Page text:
Martin (1992: 215):
The final internal comparative systems to be considered have to do with difference rather than similarity. Within this group [converse] relations in which two aspects of a message trade rôles can be contrasted with those in which rôle reversal of this kind is either not present, or not explicitly drawn to attention.
DIFFERENCE:CONVERSE[4:129] The most general and important point that has come out of this chapter is probably the close connection between data and theory. Until the data on quantitative variations on linguistic variables became available through the work of Labov, it was unnecessary to take seriously the need for quantitative statements in a linguistic theory,and conversely the lack of a place for such statements in linguistic theory prevented most linguists from bothering to look for the relevant data.
DIFFERENCE:OPPOSITION[4:130] The lack of a place for quantitative statements in linguistic theory prevented most linguists from bothering to look for the relevant data.On the other hand it could be argued that the relevant data could not be interpreted in any case since the tools for its collection and statistical analysis were not readily available.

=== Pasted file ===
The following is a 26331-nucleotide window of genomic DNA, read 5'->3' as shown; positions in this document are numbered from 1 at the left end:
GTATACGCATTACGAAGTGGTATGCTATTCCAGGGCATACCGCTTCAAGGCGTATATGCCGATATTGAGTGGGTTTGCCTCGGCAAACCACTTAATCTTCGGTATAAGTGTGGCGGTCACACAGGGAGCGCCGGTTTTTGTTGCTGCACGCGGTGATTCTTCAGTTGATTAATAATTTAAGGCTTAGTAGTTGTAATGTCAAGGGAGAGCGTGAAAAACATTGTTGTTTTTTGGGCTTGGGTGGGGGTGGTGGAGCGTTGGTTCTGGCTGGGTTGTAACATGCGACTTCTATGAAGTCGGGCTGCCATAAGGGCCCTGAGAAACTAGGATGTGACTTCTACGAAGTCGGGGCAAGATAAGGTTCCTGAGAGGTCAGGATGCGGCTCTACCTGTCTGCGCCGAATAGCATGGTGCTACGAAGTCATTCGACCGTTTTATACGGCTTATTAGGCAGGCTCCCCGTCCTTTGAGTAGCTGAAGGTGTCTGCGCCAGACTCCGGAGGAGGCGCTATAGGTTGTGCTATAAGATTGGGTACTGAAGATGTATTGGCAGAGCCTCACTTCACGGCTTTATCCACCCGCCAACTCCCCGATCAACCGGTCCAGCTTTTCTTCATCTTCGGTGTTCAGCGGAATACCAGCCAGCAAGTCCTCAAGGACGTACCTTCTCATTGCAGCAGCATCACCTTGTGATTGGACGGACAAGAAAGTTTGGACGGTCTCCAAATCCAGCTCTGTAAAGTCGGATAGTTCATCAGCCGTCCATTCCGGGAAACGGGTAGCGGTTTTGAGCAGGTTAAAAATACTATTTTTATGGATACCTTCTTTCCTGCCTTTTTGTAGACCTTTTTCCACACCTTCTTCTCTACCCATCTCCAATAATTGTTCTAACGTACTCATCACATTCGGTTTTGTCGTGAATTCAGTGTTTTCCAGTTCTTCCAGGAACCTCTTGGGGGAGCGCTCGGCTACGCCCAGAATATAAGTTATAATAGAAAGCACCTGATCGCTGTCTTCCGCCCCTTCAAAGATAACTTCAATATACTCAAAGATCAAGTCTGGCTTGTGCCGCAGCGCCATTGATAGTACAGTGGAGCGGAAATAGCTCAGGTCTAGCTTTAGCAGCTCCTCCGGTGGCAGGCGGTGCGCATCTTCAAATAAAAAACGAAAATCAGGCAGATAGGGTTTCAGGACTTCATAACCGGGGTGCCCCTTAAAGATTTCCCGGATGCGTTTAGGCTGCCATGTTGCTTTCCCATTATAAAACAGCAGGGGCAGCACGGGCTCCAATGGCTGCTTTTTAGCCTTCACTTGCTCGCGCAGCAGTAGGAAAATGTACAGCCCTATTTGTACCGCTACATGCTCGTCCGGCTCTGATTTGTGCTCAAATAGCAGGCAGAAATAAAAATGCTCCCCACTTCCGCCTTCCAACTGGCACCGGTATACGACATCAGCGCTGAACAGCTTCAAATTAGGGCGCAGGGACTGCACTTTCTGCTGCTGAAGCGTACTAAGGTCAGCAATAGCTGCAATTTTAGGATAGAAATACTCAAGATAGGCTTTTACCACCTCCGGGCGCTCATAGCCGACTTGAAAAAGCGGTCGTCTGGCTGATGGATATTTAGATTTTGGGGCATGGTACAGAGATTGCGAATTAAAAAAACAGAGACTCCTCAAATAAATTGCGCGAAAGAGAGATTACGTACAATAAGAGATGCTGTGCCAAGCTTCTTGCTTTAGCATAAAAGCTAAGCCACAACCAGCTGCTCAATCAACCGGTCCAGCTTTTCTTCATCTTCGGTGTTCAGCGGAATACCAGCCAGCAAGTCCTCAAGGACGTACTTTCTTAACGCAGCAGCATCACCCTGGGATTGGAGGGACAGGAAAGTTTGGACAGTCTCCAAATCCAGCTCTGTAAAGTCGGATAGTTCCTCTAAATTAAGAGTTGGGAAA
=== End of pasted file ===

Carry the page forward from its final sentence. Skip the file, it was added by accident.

In SFL theory, the expansion relation in both texts is adversative addition, a type of extension; its meaning is X and conversely Y (see Halliday & Matthiessen 2004: 405).
In the first text, this is manifested structurally as a paratactic relation between clauses (logical metafunction), whereas in the second text, on the other hand, it is manifested non-structurally as cohesive conjunction (textual metafunction).
That is, the contrast presented here as types of difference — a type of enhancement — is actually, in SFL theory, a contrast between metafunctional manifestations — logical vs textual — of adversative addition, a type of extension.